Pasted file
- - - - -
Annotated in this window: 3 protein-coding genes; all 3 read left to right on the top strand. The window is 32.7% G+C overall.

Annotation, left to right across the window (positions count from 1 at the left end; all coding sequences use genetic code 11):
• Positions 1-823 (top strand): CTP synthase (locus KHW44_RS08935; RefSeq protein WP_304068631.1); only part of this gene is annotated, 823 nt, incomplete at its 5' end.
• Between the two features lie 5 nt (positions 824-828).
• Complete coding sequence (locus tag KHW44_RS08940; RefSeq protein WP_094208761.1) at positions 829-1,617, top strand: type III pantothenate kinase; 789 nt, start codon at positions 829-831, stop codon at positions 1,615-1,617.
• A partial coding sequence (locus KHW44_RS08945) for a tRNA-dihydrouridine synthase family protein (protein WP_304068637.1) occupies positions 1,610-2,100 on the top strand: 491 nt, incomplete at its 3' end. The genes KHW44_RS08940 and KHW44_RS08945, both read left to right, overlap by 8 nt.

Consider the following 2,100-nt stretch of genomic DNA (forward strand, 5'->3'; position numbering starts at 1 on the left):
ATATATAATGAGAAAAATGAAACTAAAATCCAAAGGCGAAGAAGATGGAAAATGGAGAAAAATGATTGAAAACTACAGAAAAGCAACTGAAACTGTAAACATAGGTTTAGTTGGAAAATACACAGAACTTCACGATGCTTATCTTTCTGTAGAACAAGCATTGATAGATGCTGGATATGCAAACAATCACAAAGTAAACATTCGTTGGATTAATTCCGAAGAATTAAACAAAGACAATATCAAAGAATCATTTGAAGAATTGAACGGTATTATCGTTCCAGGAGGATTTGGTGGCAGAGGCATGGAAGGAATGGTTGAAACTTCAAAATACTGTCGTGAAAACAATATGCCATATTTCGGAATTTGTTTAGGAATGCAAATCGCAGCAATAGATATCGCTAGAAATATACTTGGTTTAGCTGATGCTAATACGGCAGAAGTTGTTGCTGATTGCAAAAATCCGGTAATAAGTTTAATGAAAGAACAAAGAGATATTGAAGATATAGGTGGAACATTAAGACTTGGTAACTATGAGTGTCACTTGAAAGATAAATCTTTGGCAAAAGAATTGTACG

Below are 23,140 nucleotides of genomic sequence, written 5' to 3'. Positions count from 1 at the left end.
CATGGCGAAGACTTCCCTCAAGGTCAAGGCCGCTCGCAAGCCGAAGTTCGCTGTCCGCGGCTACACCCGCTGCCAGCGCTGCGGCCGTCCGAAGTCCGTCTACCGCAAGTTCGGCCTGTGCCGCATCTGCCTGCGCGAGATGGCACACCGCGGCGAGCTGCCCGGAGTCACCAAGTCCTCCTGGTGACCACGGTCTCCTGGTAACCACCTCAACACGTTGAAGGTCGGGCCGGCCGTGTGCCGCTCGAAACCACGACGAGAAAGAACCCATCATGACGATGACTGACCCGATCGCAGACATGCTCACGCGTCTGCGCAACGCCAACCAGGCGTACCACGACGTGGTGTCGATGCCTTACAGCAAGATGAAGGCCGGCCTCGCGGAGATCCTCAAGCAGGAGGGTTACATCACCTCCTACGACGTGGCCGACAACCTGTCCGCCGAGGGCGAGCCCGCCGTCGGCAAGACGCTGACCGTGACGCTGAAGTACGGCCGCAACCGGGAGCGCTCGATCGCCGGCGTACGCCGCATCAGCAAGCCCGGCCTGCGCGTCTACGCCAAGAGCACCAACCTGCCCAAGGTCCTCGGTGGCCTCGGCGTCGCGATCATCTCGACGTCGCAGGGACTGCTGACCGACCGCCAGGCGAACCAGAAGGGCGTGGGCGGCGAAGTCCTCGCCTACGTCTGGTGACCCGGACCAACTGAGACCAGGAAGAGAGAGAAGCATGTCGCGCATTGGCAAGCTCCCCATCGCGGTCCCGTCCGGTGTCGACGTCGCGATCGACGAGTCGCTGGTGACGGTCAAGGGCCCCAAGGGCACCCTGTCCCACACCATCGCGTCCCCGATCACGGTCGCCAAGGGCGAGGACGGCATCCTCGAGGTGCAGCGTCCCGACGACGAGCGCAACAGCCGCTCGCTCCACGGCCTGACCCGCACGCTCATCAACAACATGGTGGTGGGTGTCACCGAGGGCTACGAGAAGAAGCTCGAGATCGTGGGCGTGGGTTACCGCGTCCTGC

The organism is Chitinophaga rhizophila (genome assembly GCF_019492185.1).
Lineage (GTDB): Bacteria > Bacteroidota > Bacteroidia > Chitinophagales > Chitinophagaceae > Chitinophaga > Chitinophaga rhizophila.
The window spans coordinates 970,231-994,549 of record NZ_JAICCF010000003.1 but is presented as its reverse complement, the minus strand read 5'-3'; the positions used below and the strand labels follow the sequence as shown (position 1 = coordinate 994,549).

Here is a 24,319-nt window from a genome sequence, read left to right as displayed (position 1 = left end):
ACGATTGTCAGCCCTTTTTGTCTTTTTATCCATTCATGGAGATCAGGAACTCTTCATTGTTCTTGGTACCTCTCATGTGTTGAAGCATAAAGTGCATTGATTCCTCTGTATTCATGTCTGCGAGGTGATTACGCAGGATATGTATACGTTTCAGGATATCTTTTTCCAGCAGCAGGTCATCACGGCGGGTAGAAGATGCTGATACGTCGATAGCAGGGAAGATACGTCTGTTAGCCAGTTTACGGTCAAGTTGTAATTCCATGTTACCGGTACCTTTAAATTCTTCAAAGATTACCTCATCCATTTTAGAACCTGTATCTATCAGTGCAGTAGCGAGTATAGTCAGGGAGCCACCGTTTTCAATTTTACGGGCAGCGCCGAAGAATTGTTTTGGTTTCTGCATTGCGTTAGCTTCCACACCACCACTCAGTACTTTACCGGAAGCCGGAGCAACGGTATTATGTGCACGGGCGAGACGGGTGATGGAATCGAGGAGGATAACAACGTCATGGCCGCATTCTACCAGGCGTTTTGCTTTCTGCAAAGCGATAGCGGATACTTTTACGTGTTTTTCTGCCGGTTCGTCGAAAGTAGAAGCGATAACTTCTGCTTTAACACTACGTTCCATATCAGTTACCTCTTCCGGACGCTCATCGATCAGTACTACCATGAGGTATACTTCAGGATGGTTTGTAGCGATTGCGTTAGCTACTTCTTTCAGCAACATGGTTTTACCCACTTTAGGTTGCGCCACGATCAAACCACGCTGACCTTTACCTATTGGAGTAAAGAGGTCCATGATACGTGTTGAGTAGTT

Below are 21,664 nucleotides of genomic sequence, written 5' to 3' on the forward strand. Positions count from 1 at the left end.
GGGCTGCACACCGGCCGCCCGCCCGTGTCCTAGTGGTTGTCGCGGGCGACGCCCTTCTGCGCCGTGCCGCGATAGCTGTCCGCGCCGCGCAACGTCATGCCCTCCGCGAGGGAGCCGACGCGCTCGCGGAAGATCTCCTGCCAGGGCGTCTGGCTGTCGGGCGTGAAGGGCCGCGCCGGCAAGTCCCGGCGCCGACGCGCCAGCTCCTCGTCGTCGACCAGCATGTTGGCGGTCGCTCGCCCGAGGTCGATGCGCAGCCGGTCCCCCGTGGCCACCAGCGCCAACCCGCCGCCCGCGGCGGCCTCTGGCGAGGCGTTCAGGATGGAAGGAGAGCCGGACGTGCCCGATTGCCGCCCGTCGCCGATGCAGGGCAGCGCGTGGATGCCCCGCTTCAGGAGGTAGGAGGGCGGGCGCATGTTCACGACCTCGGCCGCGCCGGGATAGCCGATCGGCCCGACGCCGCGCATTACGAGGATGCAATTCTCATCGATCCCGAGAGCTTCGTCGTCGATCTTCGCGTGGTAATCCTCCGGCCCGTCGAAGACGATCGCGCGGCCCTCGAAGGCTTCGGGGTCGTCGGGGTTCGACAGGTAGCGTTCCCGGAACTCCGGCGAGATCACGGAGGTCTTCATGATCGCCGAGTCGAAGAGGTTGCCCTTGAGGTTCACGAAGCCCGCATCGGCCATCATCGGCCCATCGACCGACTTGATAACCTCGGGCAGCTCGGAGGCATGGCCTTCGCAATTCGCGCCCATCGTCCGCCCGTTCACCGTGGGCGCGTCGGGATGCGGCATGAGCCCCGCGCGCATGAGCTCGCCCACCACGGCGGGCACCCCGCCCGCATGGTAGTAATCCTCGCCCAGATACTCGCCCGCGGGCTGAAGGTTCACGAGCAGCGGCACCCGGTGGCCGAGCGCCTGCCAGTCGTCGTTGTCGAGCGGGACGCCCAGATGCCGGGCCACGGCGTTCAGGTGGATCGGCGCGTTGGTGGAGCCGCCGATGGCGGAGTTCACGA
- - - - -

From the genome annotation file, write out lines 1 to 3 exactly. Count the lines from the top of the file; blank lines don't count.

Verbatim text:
Annotated in this window: 3 protein-coding genes; all 3 read left to right on the top strand. The window is 32.7% G+C overall.

Annotation, left to right across the window (positions count from 1 at the left end; all coding sequences use genetic code 11):
• Positions 1-823 (top strand): CTP synthase (locus KHW44_RS08935; RefSeq protein WP_304068631.1); only part of this gene is annotated, 823 nt, incomplete at its 5' end.